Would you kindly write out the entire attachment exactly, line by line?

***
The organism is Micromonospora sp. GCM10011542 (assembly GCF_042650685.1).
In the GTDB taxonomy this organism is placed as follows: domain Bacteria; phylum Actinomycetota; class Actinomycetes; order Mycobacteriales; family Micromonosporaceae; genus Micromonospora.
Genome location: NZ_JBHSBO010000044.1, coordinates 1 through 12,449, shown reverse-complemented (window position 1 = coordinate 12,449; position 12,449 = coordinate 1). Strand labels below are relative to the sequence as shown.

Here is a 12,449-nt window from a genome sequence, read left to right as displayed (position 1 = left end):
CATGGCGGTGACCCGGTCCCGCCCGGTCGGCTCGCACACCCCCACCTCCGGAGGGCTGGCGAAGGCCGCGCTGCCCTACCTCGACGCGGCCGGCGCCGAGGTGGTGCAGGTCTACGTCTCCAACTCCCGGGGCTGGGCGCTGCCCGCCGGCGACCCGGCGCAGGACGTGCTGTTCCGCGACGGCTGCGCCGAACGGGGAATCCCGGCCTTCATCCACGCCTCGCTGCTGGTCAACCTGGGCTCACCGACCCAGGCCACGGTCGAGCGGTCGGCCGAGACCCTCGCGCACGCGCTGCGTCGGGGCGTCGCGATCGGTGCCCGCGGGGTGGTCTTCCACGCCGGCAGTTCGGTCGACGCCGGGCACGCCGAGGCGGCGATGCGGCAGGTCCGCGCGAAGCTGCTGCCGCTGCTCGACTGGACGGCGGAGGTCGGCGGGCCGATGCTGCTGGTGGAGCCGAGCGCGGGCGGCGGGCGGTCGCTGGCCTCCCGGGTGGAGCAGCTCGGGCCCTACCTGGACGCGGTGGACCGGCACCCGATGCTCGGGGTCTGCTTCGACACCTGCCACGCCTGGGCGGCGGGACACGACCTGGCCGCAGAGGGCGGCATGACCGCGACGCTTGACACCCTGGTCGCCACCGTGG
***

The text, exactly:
The organism is Micromonospora sp. GCM10011542 (assembly GCF_042650685.1).
In the GTDB taxonomy this organism is placed as follows: domain Bacteria; phylum Actinomycetota; class Actinomycetes; order Mycobacteriales; family Micromonosporaceae; genus Micromonospora.
Genome location: NZ_JBHSBO010000044.1, coordinates 1 through 12,449, shown reverse-complemented (window position 1 = coordinate 12,449; position 12,449 = coordinate 1). Strand labels below are relative to the sequence as shown.

Here is a 12,449-nt window from a genome sequence, read left to right as displayed (position 1 = left end):
CATGGCGGTGACCCGGTCCCGCCCGGTCGGCTCGCACACCCCCACCTCCGGAGGGCTGGCGAAGGCCGCGCTGCCCTACCTCGACGCGGCCGGCGCCGAGGTGGTGCAGGTCTACGTCTCCAACTCCCGGGGCTGGGCGCTGCCCGCCGGCGACCCGGCGCAGGACGTGCTGTTCCGCGACGGCTGCGCCGAACGGGGAATCCCGGCCTTCATCCACGCCTCGCTGCTGGTCAACCTGGGCTCACCGACCCAGGCCACGGTCGAGCGGTCGGCCGAGACCCTCGCGCACGCGCTGCGTCGGGGCGTCGCGATCGGTGCCCGCGGGGTGGTCTTCCACGCCGGCAGTTCGGTCGACGCCGGGCACGCCGAGGCGGCGATGCGGCAGGTCCGCGCGAAGCTGCTGCCGCTGCTCGACTGGACGGCGGAGGTCGGCGGGCCGATGCTGCTGGTGGAGCCGAGCGCGGGCGGCGGGCGGTCGCTGGCCTCCCGGGTGGAGCAGCTCGGGCCCTACCTGGACGCGGTGGACCGGCACCCGATGCTCGGGGTCTGCTTCGACACCTGCCACGCCTGGGCGGCGGGACACGACCTGGCCGCAGAGGGCGGCATGACCGCGACGCTTGACACCCTGGTCGCCACCGTGG